{"subscriber":false,"subscribedOffers":{}} Who Will Finally Put Diabetes On The Global Health Agenda? | Health Affairs

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Who Will Finally Put Diabetes On The Global Health Agenda?

Doi: 10.1377/forefront.20240209.538528
A close-up image with a woman sitting down at a table and pricking her finger with a small device, as a glucometer device sits in front of her.

In 2021, the world marked the 100th anniversary of the discovery of insulin, a major feat that has no doubt saved millions of lives since. Yet, a century later, millions of people around the globe are living with diabetes and have no or inadequate access to the vital drug. Prevalence of the disease is on the rise; the number of people living with diabetes has quadrupled over the past 40 years. More shocking is the fact that it is the only major noncommunicable disease for which the risk of early death is increasing, rather than decreasing. On top of the direct medical and physical consequences, diabetes also increases the risk of other health complications.

Simply put, diabetes prevention efforts and adequate diabetes treatment and care could have an incredible ripple effect for other positive health outcomes. It should be considered an epidemic that must be addressed immediately with bold commitments and policy change.

Unfortunately, diabetes is not prioritized on the global health agenda. Instead, the international community has tried to appease the diabetes community through tokenism, as demonstrated by the Global Diabetes Compact announced in early 2021. The goals of the Global Diabetes Compact include garnering political commitments and action to make insulin more accessible and affordable, among other measures to reduce the risk of diabetes and improve diabetes management. The initiative aims to implement sustained improvements in diabetes prevention and care worldwide, with a particular focus on supporting low- and middle-income countries. The compact is bringing together national governments, United Nations organizations, non-governmental organizations, private-sector entities, academic institutions, philanthropic foundations, people living with diabetes, and international donors to work on a shared vision of reducing the risk of diabetes and “ensuring that all people who are diagnosed with diabetes have access to equitable, comprehensive, affordable, and quality treatment and care.”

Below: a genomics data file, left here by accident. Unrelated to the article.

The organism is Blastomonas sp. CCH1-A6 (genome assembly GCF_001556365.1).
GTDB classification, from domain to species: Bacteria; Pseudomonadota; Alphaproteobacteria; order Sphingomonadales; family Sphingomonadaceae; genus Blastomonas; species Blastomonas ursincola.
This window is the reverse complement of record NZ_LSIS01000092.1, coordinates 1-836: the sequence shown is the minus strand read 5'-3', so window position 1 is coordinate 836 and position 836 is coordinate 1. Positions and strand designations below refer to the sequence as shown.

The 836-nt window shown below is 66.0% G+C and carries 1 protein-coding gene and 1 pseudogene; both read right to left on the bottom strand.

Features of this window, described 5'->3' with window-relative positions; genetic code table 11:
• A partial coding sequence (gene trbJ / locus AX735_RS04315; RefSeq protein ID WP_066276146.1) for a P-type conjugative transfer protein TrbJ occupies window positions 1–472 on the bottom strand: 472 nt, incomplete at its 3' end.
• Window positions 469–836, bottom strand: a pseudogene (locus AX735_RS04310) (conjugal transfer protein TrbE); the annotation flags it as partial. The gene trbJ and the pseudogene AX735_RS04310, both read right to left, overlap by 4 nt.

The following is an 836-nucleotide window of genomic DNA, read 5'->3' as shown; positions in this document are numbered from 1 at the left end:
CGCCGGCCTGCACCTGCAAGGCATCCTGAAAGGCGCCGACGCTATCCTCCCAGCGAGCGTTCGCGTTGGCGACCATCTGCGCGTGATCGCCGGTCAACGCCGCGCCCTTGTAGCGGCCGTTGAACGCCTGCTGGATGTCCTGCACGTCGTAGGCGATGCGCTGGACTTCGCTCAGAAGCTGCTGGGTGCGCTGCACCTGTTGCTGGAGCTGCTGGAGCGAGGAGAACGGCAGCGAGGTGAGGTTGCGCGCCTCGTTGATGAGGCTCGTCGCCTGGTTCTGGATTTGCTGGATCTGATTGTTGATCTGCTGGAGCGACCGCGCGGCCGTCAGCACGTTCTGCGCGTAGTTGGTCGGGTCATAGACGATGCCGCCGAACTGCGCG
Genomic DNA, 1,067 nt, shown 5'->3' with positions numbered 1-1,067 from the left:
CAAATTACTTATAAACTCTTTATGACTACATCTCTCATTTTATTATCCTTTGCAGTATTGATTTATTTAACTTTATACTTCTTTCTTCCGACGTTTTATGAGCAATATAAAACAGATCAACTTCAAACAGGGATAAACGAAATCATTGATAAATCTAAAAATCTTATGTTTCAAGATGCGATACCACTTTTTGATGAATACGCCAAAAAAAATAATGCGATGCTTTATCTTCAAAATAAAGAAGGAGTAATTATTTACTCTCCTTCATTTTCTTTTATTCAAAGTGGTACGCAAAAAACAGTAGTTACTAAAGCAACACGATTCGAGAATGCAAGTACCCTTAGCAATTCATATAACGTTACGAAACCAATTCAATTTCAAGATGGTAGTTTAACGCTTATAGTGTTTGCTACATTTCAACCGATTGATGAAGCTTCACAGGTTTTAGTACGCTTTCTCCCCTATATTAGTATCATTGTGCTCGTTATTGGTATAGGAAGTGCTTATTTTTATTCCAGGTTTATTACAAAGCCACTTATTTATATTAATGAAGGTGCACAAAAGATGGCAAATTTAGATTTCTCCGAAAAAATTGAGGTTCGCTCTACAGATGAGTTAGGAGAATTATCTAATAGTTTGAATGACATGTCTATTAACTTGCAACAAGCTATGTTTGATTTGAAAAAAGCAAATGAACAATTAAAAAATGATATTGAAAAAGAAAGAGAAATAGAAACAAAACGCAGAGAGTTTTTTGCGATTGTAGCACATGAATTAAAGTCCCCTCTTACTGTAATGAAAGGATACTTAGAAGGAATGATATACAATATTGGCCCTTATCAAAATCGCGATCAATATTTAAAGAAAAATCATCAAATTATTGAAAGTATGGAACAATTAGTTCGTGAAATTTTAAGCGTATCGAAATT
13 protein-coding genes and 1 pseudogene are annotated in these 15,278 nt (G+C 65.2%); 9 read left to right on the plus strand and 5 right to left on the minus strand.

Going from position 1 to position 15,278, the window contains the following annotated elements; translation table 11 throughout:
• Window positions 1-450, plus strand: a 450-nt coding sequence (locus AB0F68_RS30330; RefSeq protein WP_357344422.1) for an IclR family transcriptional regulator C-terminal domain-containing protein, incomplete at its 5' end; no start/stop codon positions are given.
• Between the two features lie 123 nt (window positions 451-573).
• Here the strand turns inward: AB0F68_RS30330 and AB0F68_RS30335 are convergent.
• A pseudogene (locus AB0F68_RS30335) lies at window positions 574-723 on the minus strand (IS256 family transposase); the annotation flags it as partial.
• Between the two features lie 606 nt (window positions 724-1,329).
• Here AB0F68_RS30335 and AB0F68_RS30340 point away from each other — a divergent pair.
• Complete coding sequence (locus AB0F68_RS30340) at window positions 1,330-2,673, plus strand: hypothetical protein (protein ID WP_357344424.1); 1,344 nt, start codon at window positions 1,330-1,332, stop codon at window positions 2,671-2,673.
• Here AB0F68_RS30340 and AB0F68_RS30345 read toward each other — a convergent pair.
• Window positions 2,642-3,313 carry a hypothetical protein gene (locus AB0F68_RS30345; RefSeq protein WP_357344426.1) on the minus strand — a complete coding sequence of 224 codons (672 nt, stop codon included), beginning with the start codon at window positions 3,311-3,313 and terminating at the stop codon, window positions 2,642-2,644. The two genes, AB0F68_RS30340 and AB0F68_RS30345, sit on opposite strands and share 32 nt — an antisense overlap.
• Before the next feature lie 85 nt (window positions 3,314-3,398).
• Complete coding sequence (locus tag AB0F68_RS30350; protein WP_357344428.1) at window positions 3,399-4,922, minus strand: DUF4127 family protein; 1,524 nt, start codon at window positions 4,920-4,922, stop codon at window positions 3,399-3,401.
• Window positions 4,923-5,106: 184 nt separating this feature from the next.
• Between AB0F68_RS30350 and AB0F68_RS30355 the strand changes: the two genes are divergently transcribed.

Coinciding with the compact, in May 2021 the World Health Assembly agreed on a resolution on “reducing the burden of noncommunicable diseases through strengthening prevention and control of diabetes.” It calls on member states to prioritize the prevention, diagnosis, and management of diabetes and recommends action in several key areas including increasing access to insulin and creating pathways for reaching targets for diabetes prevention and control.

Delegates at the assembly asked the World Health Organization (WHO) to consider potential targets, establish recommendations, and provide support for strengthening diabetes monitoring and surveillance within national noncommunicable disease programs. This also includes recommendations on the prevention and management of obesity, a leading cause of type 2 diabetes. In August 2021, the WHO established a Technical Advisory Group of Experts on Diabetes (TAG-D) to act as an advisory body to further the WHO’s leadership in promoting and monitoring action against diabetes. The group’s mandate is to identify challenges to the WHO’s work on diabetes, advise on strategic priorities, advise the WHO on developing global documents, and propose other strategic interventions.

Two Years Later—Where Are We Now?

The Global Diabetes Compact sounded promising and offered hope at the time of its launch. As perhaps the first global compact of any kind targeted specifically at diabetes, health advocates and diabetics, this author included, were thrilled to see that diabetes would have a space on the global health agenda.

To my dismay, however, this compact has provided lip service only, and barely that. While intentions may be good, and perhaps the compact has at least increased awareness of the issue, the past two years have seen no real commitments, targets, or advancements to improve health outcomes for people living with diabetes nor to address the increasing incidence of the disease. Since August 2021, the TAG-D has met only five times. A technical advisory group can meet and discuss and make recommendations over and over again, but without the political ability to move any of that forward, what good does it do? Where in the compact are there clear plans for implementing actual change, rather than just talking about it, reporting on it, and watching the issue worsen?